Interstates and the Economic Engine

As the miles of constructed interstate increased, so did the movement of freight and people. The interstate connected people and places throughout the country to rail yards, marine ports, and airports, improving economic efficiency and productivity. Hard-to-travel areas, such as mountainous regions, became accessible and this opened up east-west travel and transport, directly adding to the economic development of those regions. In rural areas, the interstate highway system made less expensive land more accessible and encouraged development in places that had experienced limited economic growth prior to being connected to a larger system. A 2019 study by Taylor Jaworski and Sergey Nigai of the University of Colorado Boulder and Carl Kitchens of Florida State University found that the construction of the Appalachian Development Highway System, a system of state, U.S., and interstate routes in the Appalachia region, led to national economic gains of nearly $54 billion ($22 billion in the Appalachia region) and boosted incomes in that region by reducing the costs of trade.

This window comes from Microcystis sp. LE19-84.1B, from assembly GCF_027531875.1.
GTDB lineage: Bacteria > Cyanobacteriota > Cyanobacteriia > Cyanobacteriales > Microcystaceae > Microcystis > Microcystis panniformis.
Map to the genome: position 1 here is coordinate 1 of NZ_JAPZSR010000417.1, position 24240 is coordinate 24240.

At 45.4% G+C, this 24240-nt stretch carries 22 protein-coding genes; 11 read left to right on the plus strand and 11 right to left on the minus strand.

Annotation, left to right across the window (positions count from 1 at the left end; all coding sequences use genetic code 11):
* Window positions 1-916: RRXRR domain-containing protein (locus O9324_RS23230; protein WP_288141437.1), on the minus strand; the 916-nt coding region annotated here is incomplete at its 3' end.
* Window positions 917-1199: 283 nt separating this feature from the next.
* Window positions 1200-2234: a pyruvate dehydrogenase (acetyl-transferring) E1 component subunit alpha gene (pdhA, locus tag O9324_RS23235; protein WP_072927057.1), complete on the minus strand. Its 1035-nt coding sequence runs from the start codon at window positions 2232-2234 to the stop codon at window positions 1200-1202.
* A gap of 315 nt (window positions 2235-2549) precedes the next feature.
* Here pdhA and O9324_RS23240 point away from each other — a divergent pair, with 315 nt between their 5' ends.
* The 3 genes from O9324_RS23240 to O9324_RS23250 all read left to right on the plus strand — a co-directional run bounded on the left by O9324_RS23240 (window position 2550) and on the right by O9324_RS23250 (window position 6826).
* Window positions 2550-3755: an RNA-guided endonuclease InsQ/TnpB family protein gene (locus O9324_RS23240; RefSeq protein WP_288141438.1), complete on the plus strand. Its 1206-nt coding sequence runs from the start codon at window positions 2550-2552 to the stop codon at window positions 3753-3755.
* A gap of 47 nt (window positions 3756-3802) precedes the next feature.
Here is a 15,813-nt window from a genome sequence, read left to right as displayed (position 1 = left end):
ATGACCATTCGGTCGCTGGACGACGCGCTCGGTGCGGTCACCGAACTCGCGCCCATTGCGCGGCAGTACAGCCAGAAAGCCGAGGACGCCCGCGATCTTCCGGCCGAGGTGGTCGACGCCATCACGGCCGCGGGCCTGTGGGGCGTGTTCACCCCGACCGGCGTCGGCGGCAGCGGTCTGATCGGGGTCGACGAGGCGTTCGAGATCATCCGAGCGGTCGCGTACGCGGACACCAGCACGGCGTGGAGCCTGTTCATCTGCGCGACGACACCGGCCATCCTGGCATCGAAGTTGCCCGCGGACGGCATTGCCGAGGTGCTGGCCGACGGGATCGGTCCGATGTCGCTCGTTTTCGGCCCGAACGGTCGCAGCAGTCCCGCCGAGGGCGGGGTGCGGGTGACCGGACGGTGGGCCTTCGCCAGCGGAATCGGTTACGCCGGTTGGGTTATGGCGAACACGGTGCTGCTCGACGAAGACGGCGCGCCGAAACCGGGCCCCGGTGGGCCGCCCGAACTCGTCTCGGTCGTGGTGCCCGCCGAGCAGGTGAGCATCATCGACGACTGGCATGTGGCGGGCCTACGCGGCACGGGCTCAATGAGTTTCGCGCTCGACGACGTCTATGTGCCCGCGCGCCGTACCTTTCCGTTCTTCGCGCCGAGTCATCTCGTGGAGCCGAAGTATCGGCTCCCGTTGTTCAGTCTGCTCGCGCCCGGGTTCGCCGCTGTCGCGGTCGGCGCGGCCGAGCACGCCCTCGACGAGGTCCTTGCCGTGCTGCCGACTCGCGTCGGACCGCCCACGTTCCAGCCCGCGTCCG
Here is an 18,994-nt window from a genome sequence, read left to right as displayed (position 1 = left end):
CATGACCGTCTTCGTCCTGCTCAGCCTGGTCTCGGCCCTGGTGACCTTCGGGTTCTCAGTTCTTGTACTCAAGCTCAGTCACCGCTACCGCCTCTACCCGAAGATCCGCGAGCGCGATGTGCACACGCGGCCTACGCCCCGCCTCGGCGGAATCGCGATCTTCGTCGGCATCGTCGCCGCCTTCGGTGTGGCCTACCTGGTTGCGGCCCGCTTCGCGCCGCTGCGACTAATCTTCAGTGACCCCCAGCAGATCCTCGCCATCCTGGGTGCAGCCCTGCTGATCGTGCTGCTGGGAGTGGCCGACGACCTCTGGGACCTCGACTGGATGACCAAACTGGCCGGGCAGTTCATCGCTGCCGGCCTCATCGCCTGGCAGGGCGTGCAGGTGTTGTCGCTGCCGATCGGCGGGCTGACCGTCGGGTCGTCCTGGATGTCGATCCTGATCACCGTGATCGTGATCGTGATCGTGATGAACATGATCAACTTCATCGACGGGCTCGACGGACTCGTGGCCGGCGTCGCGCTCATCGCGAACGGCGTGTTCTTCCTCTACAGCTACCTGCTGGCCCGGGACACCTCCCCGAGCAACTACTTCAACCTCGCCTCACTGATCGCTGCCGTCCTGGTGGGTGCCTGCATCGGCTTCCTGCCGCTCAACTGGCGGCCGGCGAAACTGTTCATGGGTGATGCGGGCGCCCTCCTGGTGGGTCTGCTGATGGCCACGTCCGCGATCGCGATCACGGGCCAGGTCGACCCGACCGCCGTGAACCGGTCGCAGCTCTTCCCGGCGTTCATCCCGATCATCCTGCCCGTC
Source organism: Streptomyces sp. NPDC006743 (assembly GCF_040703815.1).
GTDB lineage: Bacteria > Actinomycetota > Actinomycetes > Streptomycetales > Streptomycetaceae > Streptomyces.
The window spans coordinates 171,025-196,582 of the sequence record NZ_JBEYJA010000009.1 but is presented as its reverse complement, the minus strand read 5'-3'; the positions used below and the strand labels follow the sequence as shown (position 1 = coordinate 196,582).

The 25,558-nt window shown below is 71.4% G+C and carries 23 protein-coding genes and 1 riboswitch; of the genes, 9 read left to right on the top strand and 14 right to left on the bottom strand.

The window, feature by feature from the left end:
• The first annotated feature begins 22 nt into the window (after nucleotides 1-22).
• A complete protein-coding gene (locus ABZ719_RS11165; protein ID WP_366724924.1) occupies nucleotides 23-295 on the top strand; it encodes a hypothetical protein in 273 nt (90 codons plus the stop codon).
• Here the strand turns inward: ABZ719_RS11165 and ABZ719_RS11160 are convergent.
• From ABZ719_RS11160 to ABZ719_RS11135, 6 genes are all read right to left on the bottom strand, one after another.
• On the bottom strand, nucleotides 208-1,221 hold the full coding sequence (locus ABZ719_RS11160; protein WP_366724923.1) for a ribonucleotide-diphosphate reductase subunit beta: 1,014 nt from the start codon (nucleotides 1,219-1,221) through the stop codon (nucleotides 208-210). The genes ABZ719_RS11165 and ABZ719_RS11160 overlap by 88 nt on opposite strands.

Productivity in the United States has increased since the development of the interstate highway system, and there is evidence that the interstates are one reason why. According to research by the FHWA, "From 1950 to 1989, approximately one-quarter of the nation's productivity increase is attributable to increased investment in the highway system." By improving transportation between regions, the interstate highway system has helped to expand the national market for goods as firms can supply their products to much larger geographical areas at lower costs.

Other research has examined the effect that interstates have had on domestic and international trade costs. In a recent NBER working paper, Jaworski, Kitchens, and Nigai found that removing the interstate highway system would reduce real GDP by $619.1 billion (3.9 percent), and that 25 percent of that loss would result from reduced international market access. Additionally, they quantified the value of each of the 20 longest interstates; two of the most valuable cross the Fifth District, namely I-40 and I-95.